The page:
Rolling into Evanstan, Wyoming was nice. There was a Big State sign to welcome us. By the time we reached Wyoming I was starving. I burned through all my candy lunch. I rode right into a restaurant and had corn beef hash and eggs before going to the fire station.
We were welcomed by Rusty at Evanston Volunteer Fire Department. He has been with the Department for over 30 years.
We checked into the Comfort Inn and joined Rusty for dinner.
I started this ride as a tribute to the spirit of the firemen that gave there lives on 9-11. It has grown into a tribute to the fire service, today’s fire service. The Fire service is what those men died for.
We are in the part of the country where the fire service is just that, service. It’s all volunteer. People that are in the fire service want to be of service. They work all day and are on call all night. They put dinner, shopping, and family on hold in an instant to help others. They enjoy helping others. Thank you for your service.
I would like to focus on service for a moment. I watched the girls at the Comfort Inn take complaints and smile. And I thought, “What an example of service.” I talked with them later while they charged my ipod for me, they were such a beacon of light during my little dark phase. A smile goes a long ways. Thanks girls.
Check out the new bike set up…..see you in Green River

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16 thoughts on “Day 10

  1. Great to hear how the Salt Lake guys helped you out so much.
    Keep going because I’m setting up another friend to greet you in Chicago.

  2. What a great story. Boy, the fire service sure knows how to take care of their own. What a great extended family.

  3. Glad to hear from you buddy. Keep your head up… Its truly inspiring what you are doing.

    “Pain is temporary. It may last a minute, or an hour, or a day, or a year, but eventually it will subside and something else will take its place. If I quit, however, it lasts forever.”
    ~Lance Armstrong

      • Life as it was will always be here at home, but you have the chance to do something great that most people will never have the opportunity or the balls to do. The memory of 383 firefighters will be stronger because of you. Before your ride, I actually did not know how many were lost, but now I do and now more people do too.

  4. “Never quit. Never ever. Always ride on that beautiful resilience of yours, and the knowledge of all the miracles and gifts that enter your life, wait until the next surprise happens, and then stay in gratitude. It’s all in front of you, but stay in the moment. Love it here, right here, right now…Never Quit. Instead, get going. You just never know what’s around the corner. Love it. Love it all!” I wrote that for me and stuck it on my refrigerator 2 years ago! 🙂 It’s helped me a lot, so I pass it onto you. I love your resilience and courage. You are planting a good seed every day. Thank you.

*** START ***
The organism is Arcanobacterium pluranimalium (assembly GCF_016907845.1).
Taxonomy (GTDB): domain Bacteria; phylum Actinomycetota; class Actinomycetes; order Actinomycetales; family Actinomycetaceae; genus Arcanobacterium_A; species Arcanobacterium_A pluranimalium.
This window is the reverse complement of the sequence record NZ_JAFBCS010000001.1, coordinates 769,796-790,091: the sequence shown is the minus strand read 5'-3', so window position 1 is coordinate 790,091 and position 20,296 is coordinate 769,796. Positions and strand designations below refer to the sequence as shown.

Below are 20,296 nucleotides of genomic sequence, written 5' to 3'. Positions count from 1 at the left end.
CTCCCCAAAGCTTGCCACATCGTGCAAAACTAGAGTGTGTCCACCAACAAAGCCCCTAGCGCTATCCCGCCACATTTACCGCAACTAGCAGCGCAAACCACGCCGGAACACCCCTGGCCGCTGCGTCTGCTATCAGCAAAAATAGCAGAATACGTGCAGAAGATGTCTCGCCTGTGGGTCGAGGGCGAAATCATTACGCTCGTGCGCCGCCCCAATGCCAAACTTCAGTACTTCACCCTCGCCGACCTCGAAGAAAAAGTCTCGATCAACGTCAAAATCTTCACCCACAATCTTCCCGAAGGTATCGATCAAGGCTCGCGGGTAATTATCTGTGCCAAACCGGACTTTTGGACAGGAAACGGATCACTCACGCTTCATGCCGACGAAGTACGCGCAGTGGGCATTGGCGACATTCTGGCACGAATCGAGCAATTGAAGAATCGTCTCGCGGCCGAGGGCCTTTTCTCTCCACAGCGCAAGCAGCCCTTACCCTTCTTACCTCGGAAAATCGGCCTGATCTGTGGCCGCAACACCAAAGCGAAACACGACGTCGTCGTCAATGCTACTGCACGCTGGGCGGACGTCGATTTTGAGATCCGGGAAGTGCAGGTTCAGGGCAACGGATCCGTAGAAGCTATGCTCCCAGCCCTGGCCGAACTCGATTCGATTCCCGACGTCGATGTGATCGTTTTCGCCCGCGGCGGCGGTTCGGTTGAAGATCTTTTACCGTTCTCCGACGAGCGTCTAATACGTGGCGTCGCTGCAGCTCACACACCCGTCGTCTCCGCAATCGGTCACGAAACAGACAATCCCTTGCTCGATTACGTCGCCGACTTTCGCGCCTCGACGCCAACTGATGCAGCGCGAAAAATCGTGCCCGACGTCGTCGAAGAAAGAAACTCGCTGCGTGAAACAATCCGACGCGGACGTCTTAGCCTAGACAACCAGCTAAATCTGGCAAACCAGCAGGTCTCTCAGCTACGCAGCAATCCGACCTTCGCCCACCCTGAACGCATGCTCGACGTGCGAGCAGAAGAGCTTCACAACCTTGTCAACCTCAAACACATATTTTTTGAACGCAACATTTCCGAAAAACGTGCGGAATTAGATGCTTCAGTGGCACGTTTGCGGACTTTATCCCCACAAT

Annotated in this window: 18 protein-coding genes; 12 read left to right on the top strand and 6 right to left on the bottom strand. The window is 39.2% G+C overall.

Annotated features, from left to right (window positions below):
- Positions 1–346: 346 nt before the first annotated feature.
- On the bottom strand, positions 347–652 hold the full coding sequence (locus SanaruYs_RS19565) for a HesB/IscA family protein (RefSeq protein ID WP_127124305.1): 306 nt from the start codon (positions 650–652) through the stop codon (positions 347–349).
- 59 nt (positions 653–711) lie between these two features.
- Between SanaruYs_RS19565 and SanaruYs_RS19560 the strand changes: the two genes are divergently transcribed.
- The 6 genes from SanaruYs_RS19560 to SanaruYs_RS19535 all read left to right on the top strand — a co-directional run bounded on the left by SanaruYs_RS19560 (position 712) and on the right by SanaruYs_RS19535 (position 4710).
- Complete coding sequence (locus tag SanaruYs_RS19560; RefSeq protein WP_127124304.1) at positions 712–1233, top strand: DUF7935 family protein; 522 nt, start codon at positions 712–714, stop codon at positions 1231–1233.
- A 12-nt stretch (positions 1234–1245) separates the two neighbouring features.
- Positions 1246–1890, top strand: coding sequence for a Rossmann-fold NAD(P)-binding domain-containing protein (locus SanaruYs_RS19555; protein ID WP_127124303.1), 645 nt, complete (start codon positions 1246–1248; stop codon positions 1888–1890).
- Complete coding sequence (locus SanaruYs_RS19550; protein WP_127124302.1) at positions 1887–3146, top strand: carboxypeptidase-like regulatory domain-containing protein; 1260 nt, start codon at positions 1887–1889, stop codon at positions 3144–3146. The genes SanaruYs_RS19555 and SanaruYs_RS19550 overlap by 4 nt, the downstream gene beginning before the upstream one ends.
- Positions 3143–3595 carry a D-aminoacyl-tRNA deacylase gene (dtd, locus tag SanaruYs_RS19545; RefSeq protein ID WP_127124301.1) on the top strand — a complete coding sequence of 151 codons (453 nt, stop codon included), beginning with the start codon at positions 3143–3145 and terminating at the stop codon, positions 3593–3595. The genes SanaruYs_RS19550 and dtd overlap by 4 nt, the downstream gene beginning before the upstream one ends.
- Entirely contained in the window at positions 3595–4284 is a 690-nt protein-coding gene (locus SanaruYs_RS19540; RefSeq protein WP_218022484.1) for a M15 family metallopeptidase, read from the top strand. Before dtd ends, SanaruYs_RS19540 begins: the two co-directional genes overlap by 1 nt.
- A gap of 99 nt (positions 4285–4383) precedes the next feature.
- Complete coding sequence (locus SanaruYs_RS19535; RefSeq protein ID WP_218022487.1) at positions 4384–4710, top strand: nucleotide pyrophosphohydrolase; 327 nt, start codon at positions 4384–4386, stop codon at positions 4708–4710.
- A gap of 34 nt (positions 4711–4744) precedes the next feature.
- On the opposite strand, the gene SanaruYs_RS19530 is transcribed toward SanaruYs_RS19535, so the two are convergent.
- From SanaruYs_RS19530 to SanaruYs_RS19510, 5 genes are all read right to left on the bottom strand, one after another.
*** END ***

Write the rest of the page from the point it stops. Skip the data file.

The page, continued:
• Thank you Nicole. I hope your first days of work are wonderful. Let me know if you want to grab a coffee sometime while your hubby’s away. Jason, I love your posts, so much, thank you. Not only are you a fireman, on a bicycle, riding across the nation, but you are a great fine artist. The art show comes down tomorrow, and it’s been wonderful. Nicole, if you want to pick up the paintings, let me know. Otherwise, I’ll lock them in my cabinet at OASIS. Best, hugs. Nancy. Both of you are doing great work!

  5. I was a Volunteer firefighter for 2 years and my husband is a Salt Lake City Firefighter. Although he didn’t get the chance to meet you, he told me about you and your trip and this blog! Thank you for the uplifting things you say and this whole trip you are doing! You are truly an inspiration! I am so glad to hear the SLCFD boys treated you good, they are GREAT men! I loved reading all about your other stops and the great men and women in the fire service you are meeting along this trip! Thank you for sharing your story! I wish I knew people in other cities that I could hook you up with, but sadly I don’t. So, we will keep you in our prayers! Good luck my brother!

  6. Pain is weakness leaving the body, for the body is growing stronger…Jason.
    I wish I could be there a longside peddling away into glory for the fallen 343 but not forgotten. Keep up the good work of the fire service…for you & Chris are the torch of light that keeps on burning for those fallen heros.
    Take care & be careful.

  7. Love this post, the commitment section personally resonates with me and my significant other. Although we were rooting for you to stay, in the end, your decision is wise, and you have walked away from the whole situation with more than that money that is owed to you could have ever given you. Your intentions are true, your courage is clear, and your intention will lead your epic journey into New York City with your tribute to be felt in all of our hearts 🙂